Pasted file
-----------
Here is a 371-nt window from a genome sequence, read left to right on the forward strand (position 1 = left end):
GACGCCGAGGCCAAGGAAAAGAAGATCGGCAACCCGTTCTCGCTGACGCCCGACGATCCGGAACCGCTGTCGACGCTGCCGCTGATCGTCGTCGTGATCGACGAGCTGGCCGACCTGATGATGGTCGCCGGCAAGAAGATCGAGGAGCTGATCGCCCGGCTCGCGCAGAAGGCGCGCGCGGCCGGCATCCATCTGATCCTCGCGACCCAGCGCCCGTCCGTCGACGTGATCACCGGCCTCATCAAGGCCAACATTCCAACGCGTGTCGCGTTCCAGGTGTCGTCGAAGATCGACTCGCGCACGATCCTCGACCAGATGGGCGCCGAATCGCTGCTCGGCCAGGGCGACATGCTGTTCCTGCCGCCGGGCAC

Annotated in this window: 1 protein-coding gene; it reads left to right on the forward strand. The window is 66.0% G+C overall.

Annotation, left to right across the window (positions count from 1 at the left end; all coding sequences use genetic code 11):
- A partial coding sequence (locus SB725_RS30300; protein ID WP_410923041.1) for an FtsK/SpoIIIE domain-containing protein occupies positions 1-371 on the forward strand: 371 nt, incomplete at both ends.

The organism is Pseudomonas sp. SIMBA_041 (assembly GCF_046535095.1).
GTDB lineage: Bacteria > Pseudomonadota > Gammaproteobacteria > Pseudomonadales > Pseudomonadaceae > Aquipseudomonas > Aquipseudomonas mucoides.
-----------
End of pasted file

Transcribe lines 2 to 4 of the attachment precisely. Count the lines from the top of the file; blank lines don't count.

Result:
GACGCCGAGGCCAAGGAAAAGAAGATCGGCAACCCGTTCTCGCTGACGCCCGACGATCCGGAACCGCTGTCGACGCTGCCGCTGATCGTCGTCGTGATCGACGAGCTGGCCGACCTGATGATGGTCGCCGGCAAGAAGATCGAGGAGCTGATCGCCCGGCTCGCGCAGAAGGCGCGCGCGGCCGGCATCCATCTGATCCTCGCGACCCAGCGCCCGTCCGTCGACGTGATCACCGGCCTCATCAAGGCCAACATTCCAACGCGTGTCGCGTTCCAGGTGTCGTCGAAGATCGACTCGCGCACGATCCTCGACCAGATGGGCGCCGAATCGCTGCTCGGCCAGGGCGACATGCTGTTCCTGCCGCCGGGCAC

Annotated in this window: 1 protein-coding gene; it reads left to right on the forward strand. The window is 66.0% G+C overall.

Annotation, left to right across the window (positions count from 1 at the left end; all coding sequences use genetic code 11):